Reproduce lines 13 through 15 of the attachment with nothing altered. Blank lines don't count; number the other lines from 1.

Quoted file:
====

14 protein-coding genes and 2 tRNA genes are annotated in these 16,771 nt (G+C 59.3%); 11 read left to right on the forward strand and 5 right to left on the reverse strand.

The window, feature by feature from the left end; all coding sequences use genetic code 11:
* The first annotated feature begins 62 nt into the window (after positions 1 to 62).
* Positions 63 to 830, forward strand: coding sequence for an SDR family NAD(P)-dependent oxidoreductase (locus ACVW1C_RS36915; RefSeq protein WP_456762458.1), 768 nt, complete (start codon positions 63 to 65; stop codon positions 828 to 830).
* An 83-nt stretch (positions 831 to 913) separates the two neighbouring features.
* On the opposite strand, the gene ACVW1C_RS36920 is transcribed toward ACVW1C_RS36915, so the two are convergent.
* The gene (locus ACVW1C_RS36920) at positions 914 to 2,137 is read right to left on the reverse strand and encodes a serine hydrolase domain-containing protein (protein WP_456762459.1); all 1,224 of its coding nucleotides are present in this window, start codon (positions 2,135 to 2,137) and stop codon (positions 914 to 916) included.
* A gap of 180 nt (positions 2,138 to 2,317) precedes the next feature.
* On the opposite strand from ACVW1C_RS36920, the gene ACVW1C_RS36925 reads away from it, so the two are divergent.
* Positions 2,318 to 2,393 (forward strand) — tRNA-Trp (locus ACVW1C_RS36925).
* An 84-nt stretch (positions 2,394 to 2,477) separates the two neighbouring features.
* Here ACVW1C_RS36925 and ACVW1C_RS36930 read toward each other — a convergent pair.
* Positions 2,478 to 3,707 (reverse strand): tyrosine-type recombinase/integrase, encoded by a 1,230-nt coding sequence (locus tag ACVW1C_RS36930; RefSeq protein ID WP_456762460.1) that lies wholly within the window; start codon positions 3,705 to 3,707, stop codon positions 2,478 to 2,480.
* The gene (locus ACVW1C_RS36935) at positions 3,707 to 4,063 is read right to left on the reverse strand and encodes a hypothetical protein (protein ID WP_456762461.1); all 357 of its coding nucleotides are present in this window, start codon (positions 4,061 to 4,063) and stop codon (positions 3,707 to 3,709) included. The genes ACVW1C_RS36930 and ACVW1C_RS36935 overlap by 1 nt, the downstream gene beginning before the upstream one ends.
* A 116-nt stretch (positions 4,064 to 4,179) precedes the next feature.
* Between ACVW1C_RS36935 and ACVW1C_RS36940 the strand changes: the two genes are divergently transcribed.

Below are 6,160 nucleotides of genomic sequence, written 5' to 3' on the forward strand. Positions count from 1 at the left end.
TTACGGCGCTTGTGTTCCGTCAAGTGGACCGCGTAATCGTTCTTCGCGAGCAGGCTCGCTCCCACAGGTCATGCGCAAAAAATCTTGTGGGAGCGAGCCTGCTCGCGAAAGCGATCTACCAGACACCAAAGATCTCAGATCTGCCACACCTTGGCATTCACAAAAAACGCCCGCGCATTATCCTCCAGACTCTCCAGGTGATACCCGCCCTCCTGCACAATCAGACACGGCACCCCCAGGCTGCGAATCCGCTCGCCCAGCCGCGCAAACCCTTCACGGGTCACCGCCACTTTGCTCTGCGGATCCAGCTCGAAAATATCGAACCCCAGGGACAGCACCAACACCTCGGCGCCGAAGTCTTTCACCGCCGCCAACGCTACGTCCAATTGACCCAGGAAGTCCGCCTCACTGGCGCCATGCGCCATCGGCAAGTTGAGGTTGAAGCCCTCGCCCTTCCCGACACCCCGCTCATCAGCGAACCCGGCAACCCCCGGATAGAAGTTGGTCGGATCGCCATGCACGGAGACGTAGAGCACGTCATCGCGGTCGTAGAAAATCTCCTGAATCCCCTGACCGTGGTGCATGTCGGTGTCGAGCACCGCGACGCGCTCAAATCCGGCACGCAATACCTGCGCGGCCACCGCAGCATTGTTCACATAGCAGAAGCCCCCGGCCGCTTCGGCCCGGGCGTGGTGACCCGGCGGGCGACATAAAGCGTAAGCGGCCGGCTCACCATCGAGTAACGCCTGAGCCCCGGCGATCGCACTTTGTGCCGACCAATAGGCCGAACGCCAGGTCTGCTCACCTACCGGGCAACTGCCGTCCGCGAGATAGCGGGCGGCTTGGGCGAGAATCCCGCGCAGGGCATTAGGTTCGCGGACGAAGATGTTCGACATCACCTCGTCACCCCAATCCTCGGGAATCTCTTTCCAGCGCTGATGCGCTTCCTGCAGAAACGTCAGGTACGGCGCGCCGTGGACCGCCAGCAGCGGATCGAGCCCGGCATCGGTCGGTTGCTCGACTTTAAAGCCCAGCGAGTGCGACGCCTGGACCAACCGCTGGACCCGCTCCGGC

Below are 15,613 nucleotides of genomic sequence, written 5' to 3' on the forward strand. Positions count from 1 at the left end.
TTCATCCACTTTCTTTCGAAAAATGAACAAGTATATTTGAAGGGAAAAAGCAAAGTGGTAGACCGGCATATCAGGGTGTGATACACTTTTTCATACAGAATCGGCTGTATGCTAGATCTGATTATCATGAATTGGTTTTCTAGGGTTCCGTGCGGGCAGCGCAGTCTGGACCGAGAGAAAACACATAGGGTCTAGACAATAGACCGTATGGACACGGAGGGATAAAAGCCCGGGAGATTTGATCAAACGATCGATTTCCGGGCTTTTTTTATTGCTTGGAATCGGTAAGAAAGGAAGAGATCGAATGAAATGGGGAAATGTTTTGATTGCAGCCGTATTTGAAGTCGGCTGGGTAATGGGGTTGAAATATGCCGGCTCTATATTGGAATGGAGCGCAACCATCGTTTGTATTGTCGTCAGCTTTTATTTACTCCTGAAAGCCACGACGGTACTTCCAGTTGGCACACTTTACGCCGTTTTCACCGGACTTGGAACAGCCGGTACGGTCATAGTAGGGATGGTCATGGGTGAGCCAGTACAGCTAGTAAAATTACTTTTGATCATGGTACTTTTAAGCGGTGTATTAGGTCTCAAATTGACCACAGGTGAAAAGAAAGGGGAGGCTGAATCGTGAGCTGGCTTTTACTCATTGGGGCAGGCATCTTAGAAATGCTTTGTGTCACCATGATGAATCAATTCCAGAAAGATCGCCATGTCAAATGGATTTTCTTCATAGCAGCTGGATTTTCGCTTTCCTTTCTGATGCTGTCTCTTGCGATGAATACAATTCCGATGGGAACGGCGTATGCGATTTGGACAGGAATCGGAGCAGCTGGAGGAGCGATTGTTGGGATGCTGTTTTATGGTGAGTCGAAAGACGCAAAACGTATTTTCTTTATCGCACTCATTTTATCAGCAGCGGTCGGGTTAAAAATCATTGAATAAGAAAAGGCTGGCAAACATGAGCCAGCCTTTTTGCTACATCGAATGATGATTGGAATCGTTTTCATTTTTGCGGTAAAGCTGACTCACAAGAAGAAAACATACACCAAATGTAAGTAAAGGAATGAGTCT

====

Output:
* Positions 2,478 to 3,707 (reverse strand): tyrosine-type recombinase/integrase, encoded by a 1,230-nt coding sequence (locus tag ACVW1C_RS36930; RefSeq protein ID WP_456762460.1) that lies wholly within the window; start codon positions 3,705 to 3,707, stop codon positions 2,478 to 2,480.
* The gene (locus ACVW1C_RS36935) at positions 3,707 to 4,063 is read right to left on the reverse strand and encodes a hypothetical protein (protein ID WP_456762461.1); all 357 of its coding nucleotides are present in this window, start codon (positions 4,061 to 4,063) and stop codon (positions 3,707 to 3,709) included. The genes ACVW1C_RS36930 and ACVW1C_RS36935 overlap by 1 nt, the downstream gene beginning before the upstream one ends.
* A 116-nt stretch (positions 4,064 to 4,179) precedes the next feature.